To me, the concept of species is very muddled and mixed up. As a plant breeder, I am all the time making, or attempting to make inter-species crosses, and even entirely new species. I use all sorts of tricks to overcome hybridization barriers. As examples: Using artificial lighting to change what time of year a species flowers, so that it will be flowering at the same time as a different species. Cutting off the stigma that would normally reject pollen from a different species. Pollinating with mixed species pollen. Plain old making tens of thousands of crossing attempts to find the one in a thousand that works.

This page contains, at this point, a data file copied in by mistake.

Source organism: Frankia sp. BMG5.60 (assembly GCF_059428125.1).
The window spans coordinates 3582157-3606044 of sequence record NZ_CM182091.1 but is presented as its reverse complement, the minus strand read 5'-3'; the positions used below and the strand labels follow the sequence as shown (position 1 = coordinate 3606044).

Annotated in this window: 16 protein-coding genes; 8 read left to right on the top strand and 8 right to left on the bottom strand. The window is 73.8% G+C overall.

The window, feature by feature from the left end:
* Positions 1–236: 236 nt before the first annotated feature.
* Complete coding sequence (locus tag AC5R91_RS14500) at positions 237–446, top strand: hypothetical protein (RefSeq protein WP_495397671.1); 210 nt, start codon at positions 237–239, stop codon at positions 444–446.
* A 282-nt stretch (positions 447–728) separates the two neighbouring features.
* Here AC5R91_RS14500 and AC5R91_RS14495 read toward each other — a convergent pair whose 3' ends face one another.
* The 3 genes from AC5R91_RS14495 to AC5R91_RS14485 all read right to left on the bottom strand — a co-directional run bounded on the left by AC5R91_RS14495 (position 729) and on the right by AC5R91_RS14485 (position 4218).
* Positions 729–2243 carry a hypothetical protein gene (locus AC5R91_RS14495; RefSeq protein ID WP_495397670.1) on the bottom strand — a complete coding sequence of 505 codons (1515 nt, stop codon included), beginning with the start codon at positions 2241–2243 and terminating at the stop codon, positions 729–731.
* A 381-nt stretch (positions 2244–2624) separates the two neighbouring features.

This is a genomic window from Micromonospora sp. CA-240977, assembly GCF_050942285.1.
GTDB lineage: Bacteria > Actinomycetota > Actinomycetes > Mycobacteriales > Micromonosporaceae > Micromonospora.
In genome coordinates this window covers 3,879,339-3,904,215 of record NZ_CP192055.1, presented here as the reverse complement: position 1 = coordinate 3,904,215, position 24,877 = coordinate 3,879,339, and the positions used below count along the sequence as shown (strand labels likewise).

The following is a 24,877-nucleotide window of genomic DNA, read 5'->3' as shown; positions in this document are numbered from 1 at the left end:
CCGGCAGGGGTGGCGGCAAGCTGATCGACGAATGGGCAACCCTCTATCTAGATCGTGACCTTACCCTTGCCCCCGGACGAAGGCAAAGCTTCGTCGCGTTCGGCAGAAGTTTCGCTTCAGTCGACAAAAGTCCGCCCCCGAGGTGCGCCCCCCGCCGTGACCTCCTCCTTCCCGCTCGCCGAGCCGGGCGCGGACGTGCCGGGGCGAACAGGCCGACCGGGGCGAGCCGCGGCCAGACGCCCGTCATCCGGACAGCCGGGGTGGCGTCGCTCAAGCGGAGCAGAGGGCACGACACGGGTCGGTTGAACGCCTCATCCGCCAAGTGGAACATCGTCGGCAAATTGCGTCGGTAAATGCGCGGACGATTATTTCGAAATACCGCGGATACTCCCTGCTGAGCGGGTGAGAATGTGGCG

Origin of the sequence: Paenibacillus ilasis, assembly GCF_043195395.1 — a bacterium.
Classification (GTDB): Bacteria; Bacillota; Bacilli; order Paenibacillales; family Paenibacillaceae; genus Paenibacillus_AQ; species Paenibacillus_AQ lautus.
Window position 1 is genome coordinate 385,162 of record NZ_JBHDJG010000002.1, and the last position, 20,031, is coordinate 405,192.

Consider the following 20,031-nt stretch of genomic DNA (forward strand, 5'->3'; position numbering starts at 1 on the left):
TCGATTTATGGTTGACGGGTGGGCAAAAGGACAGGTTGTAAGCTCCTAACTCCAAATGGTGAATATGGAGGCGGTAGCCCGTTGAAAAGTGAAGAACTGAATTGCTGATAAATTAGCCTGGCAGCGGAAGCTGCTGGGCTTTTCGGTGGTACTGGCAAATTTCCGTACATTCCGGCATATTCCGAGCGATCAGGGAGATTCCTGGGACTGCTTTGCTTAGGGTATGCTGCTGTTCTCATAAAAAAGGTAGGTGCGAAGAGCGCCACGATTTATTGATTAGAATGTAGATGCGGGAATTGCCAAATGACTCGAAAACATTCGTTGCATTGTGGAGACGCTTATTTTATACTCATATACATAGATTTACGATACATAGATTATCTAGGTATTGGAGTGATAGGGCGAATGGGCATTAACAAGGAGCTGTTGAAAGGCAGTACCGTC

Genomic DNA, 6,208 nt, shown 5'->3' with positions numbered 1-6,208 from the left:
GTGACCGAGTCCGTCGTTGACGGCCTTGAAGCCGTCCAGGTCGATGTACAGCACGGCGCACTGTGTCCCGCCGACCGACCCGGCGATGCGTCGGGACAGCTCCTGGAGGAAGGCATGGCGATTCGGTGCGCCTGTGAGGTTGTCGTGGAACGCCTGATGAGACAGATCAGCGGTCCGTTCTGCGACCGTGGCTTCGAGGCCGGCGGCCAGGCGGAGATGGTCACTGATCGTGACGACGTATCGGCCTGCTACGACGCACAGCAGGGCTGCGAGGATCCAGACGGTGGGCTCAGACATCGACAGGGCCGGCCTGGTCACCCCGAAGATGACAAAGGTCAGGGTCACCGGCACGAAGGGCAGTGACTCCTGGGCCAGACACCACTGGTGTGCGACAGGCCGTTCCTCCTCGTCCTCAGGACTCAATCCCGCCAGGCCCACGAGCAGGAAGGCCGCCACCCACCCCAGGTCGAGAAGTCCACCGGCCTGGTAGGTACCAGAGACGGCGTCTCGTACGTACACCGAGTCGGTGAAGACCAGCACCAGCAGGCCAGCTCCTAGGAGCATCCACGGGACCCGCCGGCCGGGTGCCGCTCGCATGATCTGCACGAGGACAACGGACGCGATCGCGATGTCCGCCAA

I love looking at the genetics, say of plants growing along the shore of a huge lake. Each plant can breed successfully with it's nearby kin, but by the time the species has spread to circumnavigate the lake, they may be incapable of reproducing with others of their same kind. So they are two separate species at that point, with lots of intermediates spread along the lake shore.
I would feel very comfortable calling Chihuahua and Great Dane separate species.
Here's an interesting article I found that discusses the genetics of social behavior in humans. I've noticed this sort of thing in breeds of dogs... Sure love the personality of a blue heeler for example, and every blue heeler has approximately the same personality. http://time.com/91081/what-science-says-about-race-and-genetics/
"The economic historian Gregory Clark has provided one by daring to look at a plausible yet unexamined possibility: that productivity increased because the nature of the people had changed." In other words, that their genetics changed which ushered in the industrial revolution.